Photos & Review: Bon Iver @ Greek Theater
The Greek Theatre has a way of reminding bands that they’re doing something right — that, in a sense, they have arrived, and can count themselves among a group of musicians who have put their footprint on the history of pop music. So you’ll have to forgive Justin Vernon, bandleader of the small town act-gone-ubiquitous Bon Iver, for taking a moment Thursday night to reflect on the significance of it all, his indie majesty perched atop these ridiculously hallowed grounds. “…we feel lucky,” he concluded. It was the #humblebrag of the year.
Indeed, the WTF-quotient is high when you consider the project’s story to date. In a nutshell: dude gets heartsick, secludes himself in remote cabin, records touching solo album, meets Kanye West, reaps benefits of Kanye's notoriety, assembles band to record follow-up album, follow-up album rises to No. 2 on Billboard chart, music industry is turned on head.
And now America has an Amish-looking rock star with a small but remarkable collection of poignant pop songs. He stood before us on Thursday with his signature neck beard still intact, disheveled hair strewn about, and denim long-sleeved shirt with collar popped, stolen from Kanye's wardobe, no doubt.
His fans were screaming like the Beatles had just arrived at Shea Stadium, which was a bit of a thing to reconcile. There were few songs that, when initially recognized by the audience, didn’t send the ladies into a heated frenzy. When the band came out for their encore and played “Skinny Love” — in which the band gathered around Vernon campfire-style, stomp-clap/stomp-clap-clapping — the shrill crescendo of the audience hit peak shriek (copyright @ChrisTrenchard, 2011).
But it’s possible they were just taking cues from Vernon, whose countertenor hits notes that few Adam’s apples can handle. His pitch is reliably high, and his lyrics are often abstracted either by that or by a range of other vocal effects. In “Perth,” the first song of the night, he jumped right into his one-man vocal harmonizing, despite having eight other bandmembers onstage.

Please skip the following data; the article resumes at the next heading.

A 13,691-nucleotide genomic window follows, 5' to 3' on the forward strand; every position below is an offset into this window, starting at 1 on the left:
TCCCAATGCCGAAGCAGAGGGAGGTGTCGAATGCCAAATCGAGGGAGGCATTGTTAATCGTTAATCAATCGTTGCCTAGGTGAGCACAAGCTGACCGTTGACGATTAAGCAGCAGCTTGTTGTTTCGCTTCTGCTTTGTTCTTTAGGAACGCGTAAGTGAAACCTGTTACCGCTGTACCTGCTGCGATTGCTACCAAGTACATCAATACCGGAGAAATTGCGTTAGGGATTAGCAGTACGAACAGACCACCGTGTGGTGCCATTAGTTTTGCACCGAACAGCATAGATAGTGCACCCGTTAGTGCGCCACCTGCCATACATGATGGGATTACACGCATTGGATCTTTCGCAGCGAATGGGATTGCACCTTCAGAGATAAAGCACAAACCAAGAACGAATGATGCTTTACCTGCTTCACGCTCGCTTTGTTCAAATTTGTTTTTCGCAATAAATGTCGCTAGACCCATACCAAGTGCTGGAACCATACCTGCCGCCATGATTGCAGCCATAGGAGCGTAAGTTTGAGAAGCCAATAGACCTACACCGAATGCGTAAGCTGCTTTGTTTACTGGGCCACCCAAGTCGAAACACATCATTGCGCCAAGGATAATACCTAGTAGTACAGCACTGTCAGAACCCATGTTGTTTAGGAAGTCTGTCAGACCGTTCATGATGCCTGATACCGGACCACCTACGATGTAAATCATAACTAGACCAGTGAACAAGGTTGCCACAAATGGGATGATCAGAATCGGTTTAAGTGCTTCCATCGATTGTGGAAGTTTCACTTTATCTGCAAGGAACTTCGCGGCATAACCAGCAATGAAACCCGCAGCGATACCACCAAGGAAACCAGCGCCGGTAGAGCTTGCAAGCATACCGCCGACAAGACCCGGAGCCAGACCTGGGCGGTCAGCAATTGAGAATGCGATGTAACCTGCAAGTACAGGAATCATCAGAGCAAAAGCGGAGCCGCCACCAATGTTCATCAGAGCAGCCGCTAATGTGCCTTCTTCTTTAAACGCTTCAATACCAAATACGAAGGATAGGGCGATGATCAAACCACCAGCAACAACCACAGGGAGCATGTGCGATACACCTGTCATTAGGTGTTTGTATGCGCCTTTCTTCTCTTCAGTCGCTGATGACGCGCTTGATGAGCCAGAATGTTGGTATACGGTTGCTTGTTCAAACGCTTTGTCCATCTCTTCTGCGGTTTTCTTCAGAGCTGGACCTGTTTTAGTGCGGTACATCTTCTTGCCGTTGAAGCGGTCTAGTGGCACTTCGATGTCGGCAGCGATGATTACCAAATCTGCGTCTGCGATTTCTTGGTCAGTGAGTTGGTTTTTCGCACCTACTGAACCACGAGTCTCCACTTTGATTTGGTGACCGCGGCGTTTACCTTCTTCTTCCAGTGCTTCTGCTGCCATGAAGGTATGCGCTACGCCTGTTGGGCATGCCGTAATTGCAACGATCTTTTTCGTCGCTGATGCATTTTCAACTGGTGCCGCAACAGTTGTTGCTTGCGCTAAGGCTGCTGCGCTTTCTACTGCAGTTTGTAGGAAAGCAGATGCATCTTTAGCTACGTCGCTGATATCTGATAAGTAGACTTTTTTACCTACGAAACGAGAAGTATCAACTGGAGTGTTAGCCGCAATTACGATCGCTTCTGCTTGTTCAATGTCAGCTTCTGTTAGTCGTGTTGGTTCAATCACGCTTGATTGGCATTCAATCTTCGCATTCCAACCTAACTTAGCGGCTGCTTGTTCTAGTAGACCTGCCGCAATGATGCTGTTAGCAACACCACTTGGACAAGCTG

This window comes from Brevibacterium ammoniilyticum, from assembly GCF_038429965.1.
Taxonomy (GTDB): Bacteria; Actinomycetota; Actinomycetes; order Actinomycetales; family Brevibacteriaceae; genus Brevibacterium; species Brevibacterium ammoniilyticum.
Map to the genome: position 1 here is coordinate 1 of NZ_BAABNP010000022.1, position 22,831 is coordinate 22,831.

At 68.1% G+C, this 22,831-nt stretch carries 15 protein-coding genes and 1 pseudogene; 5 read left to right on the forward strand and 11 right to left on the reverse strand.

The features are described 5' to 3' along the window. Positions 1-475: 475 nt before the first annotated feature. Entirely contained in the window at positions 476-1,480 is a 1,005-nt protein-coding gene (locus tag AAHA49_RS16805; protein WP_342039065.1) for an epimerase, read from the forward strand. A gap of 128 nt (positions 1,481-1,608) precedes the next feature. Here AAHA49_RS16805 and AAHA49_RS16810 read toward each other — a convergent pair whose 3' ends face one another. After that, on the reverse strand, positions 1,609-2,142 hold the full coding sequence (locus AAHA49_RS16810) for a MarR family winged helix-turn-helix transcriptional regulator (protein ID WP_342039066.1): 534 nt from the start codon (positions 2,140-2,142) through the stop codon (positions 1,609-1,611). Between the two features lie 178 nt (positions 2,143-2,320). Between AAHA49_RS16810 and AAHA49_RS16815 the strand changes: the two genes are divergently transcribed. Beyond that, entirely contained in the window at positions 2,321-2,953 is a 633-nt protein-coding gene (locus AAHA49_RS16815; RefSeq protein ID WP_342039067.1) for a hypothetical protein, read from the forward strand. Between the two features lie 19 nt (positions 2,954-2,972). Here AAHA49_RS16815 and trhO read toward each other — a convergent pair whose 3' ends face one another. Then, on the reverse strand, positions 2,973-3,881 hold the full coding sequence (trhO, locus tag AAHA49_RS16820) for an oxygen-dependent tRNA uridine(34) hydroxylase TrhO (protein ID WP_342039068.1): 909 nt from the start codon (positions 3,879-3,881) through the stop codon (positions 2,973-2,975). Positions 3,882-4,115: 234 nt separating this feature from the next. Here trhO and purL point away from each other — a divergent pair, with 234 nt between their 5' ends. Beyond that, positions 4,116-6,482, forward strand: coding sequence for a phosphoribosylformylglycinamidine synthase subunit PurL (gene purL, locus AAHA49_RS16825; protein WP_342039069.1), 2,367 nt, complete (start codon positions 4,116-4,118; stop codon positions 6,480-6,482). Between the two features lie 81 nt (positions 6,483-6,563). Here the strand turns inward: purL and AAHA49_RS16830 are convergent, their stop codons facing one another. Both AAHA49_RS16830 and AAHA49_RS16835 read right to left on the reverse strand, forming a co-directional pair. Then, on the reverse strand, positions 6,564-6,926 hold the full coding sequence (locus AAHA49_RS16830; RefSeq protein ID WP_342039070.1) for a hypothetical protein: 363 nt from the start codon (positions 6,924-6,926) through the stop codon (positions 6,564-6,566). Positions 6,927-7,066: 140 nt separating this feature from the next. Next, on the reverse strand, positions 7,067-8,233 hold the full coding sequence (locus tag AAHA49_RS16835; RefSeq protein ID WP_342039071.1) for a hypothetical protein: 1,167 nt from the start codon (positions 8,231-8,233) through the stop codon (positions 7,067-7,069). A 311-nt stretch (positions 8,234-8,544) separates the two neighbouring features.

The nine-piece band was a revelation to hear in this context, particularly on deeper cuts from For Emma, Forever Ago and the Blood Bank EP, which turned spare ditties into robust, fully realized chamber pieces. The oh-no-you-didn’t-titled “Michicant,” from For Emma, was one such number, starting faithfully with Vernon’s ever-so-faint guitar strum, accented by Rob “Mooooose” Moose’s atmospheric violin section, then exploding into a spazzy jazz jam, with Vernon conducting, back to the audience. For “Re: Stacks,” however, he called off the band and sang a devastating lullaby about desperate isolation, appropriately alone. I saw people crying.
As much as this was a lighter-in-the-air affair, it was also a spectacle of a rock concert. Two drum sets, multiple guitars, bass, trombone, synths, more horns, and an intricate light show were all at Vernon’s disposal. More than a few times, he led furious experimental-jazzy outros, taking a page out of fellow Midwesterner Sufjan Stevens’ book in “Blood Bank” and others.
The winner, for my money, was “Holocene,” a celebration of instrumental momentum, subtly epic- and anthemic-sounding in all the right ways, particularly when Vernon belts out the jolting chorus: “And I can see for miles, miles, miles.” Indeed, the vision is good from the peak where Bon Iver resides.
Text by Chris Trenchard, @ChrisTrenchard